All of which is to say, Ezekiel Chapter 36 appears to be an aborted prophecy. It was once apparently on its way to fulfillment. But then something cataclysmic occurred. The hopes of the Jewish people were dashed, or, at very least, seriously delayed.

However, I am not suggesting for a moment that Ezekiel’s prophecy was wrong. I believe that it will still be fulfilled. The question I pose to anyone who takes Ezekiel Chapter 36 seriously (as legitimate prophecy) is whether it can be meaningfully fulfilled unless it is fulfilled quite literally, within Israel, the hereditary homeland of the Jewish people. A lot of my fellow Christians seem to believe the prophecy can be (and already has been) fulfilled figuratively and/or spiritually, and that it therefore simply does not apply to the physical descendants of Abraham, the Jewish people. Personally, I have a hard time squaring what Ezekiel prophesies in Chapter 36 with anything but a literal, physical fulfillment.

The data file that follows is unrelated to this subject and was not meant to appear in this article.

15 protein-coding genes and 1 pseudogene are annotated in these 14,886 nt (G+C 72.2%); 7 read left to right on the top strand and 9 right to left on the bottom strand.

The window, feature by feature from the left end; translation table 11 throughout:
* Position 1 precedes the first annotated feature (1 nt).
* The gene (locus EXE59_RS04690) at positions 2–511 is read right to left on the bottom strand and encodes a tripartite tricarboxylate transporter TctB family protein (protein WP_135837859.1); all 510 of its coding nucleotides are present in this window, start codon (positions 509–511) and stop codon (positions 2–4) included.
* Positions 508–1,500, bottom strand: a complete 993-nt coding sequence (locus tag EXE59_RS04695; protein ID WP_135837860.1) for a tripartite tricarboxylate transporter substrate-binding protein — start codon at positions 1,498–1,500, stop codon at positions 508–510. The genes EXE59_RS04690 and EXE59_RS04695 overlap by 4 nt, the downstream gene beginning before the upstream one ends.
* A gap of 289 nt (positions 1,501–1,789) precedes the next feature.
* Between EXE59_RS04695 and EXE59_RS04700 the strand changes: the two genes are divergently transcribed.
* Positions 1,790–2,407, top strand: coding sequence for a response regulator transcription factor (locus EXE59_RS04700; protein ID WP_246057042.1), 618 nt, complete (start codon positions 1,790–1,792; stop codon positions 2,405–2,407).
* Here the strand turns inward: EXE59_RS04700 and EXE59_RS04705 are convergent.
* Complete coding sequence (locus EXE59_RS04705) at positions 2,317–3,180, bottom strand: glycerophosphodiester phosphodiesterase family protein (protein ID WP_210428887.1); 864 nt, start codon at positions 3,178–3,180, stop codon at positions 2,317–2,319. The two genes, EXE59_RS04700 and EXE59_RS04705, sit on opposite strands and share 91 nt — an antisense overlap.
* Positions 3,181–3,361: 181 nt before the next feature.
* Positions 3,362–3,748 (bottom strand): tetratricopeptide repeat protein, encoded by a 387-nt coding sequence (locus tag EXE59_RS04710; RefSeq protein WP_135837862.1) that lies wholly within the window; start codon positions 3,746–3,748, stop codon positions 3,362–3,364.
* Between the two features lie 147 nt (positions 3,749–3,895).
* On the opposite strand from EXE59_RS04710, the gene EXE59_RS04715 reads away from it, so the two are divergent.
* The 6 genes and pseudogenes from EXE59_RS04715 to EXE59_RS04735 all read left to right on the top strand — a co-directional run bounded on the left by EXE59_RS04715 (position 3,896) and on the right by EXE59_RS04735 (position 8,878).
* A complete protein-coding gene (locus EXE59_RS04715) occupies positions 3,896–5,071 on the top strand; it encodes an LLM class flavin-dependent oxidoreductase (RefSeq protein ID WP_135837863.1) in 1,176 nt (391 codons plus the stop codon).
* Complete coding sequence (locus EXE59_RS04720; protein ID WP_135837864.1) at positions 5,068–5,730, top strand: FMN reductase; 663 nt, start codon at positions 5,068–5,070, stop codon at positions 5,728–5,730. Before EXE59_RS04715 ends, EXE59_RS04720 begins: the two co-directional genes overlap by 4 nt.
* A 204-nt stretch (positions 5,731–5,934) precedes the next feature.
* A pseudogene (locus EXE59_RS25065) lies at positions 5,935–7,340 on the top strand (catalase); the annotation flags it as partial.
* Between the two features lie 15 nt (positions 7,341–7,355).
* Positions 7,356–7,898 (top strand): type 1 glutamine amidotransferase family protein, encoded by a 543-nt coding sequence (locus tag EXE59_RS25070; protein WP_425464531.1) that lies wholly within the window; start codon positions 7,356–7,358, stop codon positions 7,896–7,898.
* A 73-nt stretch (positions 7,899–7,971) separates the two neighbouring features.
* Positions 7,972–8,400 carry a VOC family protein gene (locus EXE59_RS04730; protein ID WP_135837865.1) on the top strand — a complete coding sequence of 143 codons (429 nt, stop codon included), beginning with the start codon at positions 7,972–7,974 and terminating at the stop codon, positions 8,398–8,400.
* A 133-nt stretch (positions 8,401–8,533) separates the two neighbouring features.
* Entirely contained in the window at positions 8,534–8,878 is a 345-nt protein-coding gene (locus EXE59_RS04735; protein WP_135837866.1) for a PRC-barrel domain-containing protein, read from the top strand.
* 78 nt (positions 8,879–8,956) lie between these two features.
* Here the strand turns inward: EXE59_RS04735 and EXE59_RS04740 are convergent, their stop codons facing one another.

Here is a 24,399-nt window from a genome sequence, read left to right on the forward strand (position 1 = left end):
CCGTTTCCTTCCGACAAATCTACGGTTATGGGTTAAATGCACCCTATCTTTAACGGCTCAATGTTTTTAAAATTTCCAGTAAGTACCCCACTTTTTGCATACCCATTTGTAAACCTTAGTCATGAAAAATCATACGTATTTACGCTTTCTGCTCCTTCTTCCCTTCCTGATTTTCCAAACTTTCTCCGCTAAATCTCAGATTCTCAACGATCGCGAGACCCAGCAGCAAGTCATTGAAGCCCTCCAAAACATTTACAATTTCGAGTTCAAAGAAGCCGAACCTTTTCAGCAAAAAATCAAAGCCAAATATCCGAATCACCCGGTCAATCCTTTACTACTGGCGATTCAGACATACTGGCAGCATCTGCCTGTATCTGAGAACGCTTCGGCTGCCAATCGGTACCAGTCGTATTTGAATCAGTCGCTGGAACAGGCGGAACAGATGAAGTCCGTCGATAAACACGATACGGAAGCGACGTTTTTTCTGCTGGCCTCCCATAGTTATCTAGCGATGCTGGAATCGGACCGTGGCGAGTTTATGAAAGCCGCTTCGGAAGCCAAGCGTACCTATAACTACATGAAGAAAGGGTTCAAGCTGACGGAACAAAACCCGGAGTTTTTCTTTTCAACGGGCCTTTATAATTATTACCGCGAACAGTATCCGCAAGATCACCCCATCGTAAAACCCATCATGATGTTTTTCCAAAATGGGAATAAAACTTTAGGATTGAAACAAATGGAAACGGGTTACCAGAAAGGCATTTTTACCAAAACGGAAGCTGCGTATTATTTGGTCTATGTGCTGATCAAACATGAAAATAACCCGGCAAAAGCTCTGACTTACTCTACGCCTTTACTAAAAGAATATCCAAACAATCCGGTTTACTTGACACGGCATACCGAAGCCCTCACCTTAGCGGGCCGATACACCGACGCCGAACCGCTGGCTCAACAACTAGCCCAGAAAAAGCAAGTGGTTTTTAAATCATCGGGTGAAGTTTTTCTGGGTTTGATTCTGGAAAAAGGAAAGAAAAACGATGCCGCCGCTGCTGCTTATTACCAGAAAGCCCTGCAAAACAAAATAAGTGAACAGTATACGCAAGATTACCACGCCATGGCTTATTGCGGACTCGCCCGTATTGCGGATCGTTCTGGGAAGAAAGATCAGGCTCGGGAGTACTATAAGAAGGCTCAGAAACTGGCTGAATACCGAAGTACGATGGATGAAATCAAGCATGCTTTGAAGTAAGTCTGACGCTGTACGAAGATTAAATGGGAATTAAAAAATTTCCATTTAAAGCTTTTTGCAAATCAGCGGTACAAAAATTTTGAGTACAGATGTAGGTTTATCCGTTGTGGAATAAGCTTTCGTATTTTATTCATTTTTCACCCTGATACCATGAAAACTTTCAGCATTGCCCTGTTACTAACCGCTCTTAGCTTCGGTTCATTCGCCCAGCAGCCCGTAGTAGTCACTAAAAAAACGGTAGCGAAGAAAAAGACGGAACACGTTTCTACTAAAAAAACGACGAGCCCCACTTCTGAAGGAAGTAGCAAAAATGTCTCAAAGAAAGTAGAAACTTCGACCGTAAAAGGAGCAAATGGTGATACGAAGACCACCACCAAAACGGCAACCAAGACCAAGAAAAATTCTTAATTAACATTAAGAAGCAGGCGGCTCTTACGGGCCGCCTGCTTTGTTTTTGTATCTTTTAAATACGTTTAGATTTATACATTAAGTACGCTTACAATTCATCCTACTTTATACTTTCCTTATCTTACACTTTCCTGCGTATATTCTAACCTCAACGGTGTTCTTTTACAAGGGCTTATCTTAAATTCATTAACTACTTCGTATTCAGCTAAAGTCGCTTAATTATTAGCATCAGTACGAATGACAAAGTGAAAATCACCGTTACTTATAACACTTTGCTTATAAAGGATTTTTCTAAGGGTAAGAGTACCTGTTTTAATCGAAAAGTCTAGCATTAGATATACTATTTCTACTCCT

The implications of how an interpreter understands Ezekiel Chapter 36 (and similar passages, like Zechariah Chapter 12 and the entire Book of Zephaniah) are very significant. This is not to say that I will not argue for a figurative reading of some prophetic material, because I certainly will; and I do. But it is to say that some of these prophetic passages seem to become altogether meaningless unless they are read literally. The interpretive issue, as I see it, is whether the relevant prophetic passages themselves give good reason to take a figurative approach or a literal approach. If a given prophetic passage presents itself as literal, should it not be read as literal? I think so, unless there is an extremely compelling reason not to. In my estimation, Ezekiel Chapter 36 presents itself as altogether literal, and therefore should be read that way. And because we know for certain that it has not been fulfilled yet, we can and should await its literal future fulfillment. Now with that said, I encourage you to go read Ezekiel Chapter 36.